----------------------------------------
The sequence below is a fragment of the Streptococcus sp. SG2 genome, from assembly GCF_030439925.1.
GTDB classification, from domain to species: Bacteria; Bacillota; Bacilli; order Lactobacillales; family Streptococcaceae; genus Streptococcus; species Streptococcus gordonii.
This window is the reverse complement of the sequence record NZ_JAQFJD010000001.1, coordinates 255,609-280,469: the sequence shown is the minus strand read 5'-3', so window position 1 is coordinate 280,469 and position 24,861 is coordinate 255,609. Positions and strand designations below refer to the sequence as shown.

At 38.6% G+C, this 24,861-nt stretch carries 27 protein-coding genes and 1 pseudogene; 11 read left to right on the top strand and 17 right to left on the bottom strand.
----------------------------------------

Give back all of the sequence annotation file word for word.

The sequence below is a fragment of the Streptococcus sp. SG2 genome, from assembly GCF_030439925.1.
GTDB classification, from domain to species: Bacteria; Bacillota; Bacilli; order Lactobacillales; family Streptococcaceae; genus Streptococcus; species Streptococcus gordonii.
This window is the reverse complement of the sequence record NZ_JAQFJD010000001.1, coordinates 255,609-280,469: the sequence shown is the minus strand read 5'-3', so window position 1 is coordinate 280,469 and position 24,861 is coordinate 255,609. Positions and strand designations below refer to the sequence as shown.

At 38.6% G+C, this 24,861-nt stretch carries 27 protein-coding genes and 1 pseudogene; 11 read left to right on the top strand and 17 right to left on the bottom strand.